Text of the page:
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Editorial: Vote YES on Honor Code Reform

A year and a half after the last referendum on the Honor Committee failed to reach threshold limitations, it is time for a concrete change in policy.  Each of the four referenda on the ballot this election cycle proposes an important change to the Constitution of the Honor System. While the language of these referenda could be more specific, the proposals represent an honest effort to reform a dangerously flawed honor system, and we urge students to vote for them.

Referendum 1 changes the mandatory minimum punishment for first and second violations of the University Honor Code to allow for a punishment that better fits the crime. The disciplinary probation included as the new minimum for a first offense is a serious measure that remains on a student’s record indefinitely, is required to be disclosed on many internal University applications, and is requested by many potential employers. Without interrupting a student’s course of study, which could have disproportionate financial and mental health consequences, the proposed reform allows the committee to maintain a serious standard for punishment.


Referendum 2 requires that two pieces of evidence be presented in order to bring a student's case to a hearing. Given the admissibility of verbal testimony, electronic records, and written materials as evidence, this measure will not restrict the availability of evidence for convictions with a high degree of certainty. It will, however, require that the case against an accused student be airtight enough to include information from multiple sources to corroborate one another. For this reason, it represents a clear improvement from the current policy, and should be supported with little dissent.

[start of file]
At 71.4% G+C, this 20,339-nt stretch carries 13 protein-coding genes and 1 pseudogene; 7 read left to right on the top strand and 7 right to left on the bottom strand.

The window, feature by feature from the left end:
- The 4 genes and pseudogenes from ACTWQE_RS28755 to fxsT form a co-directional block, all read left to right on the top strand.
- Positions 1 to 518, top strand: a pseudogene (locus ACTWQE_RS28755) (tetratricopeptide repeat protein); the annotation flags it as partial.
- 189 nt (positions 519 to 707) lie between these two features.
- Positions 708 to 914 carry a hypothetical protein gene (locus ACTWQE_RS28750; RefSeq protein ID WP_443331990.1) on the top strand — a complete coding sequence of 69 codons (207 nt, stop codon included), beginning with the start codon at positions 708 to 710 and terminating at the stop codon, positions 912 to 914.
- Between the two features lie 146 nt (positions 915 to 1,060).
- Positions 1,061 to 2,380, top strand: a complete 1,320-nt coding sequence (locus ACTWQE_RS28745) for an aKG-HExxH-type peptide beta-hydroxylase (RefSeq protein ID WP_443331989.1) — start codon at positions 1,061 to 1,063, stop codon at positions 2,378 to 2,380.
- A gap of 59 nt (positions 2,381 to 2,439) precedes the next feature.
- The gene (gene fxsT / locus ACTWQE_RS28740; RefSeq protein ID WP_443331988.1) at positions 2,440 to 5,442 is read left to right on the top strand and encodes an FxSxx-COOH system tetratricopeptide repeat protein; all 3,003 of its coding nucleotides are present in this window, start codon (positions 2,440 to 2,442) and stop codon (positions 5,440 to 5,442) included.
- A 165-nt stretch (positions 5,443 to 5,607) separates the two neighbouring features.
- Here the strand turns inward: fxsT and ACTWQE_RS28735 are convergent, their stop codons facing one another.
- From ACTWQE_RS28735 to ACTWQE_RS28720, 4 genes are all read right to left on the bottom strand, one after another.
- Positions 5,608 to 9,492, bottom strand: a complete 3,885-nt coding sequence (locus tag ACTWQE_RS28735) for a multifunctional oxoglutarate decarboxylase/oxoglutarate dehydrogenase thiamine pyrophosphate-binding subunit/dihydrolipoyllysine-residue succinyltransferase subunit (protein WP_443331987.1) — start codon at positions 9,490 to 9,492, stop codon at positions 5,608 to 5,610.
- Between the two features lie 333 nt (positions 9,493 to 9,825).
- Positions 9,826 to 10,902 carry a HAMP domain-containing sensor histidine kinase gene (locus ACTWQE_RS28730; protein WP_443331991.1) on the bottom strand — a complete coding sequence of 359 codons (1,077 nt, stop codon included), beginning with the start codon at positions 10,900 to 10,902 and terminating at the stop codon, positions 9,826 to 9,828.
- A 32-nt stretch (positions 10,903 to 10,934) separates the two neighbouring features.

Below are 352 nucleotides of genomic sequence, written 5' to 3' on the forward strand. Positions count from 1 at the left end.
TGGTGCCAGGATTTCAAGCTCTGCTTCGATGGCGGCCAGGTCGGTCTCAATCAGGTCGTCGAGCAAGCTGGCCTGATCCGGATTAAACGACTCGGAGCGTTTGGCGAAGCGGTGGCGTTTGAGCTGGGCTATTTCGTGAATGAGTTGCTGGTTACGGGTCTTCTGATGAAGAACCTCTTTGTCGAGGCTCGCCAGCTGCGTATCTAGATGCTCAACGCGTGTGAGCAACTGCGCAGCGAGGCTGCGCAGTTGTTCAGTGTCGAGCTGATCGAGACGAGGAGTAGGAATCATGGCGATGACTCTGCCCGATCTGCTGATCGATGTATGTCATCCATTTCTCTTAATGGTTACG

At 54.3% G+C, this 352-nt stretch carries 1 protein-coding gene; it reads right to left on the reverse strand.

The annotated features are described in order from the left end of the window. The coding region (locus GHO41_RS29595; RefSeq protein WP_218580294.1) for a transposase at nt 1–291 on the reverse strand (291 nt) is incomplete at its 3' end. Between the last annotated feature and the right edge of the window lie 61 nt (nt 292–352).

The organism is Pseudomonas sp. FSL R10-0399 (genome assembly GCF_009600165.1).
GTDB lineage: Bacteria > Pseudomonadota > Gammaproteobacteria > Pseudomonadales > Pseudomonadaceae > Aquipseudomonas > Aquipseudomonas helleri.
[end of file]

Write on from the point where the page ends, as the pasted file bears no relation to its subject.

While the Honor Committee currently takes favorable instructor testimony into account when making decisions, recent revelations have shown that this does not always affect the verdict rendered. Referendum 3 requires that the Honor Committee abide by instructor assurances that disputed activities were not in violation of course policy, ensuring that an undue burden is not placed on students to adjudicate differences between presented expectations and the Honor Code. In reality, course policy is often different from the the Honor Code, and this change will ensure that students are not punished in the event of such a divergence. Concerns about increased pressure placed on professors is unwarranted; these faculty members already provide testimony to the committee, likely with the expectation that it will be taken into serious consideration. A formalization of the role this testimony will play is a welcome addition to the Constitution.

Finally, Referendum 4 requires the Honor Committee to disclose a student’s status as the accused party or witness at first contact. As perhaps the most common sense reform of the referendum, the change eliminates undue emotional and mental stress associated with the current system of withholding information to retain control over the process. In the opinion of the Board, no small amount of control is worth the perpetuation of stress levels that raise concerns about students’ mental health. 

This reform is a step in the right direction to ensure that the Honor Committee is not a source of fear for students on campus. It is time for change. The Board urges students to vote “yes” on all four components of the Honor Code referendum. Voting begins at 12 p.m. EST on Tuesday, Dec. 12. 


Emily Erdos '19


Sam Garfinkle '19

Crystal Liu '19

Sebastian Quiroz '20

Ashley Reed '18 

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Grace Rehaut '18

Sarah Sakha '18

Nicholas Wu '18

Connor Pfeiffer '18 recused himself from the writing of this editorial.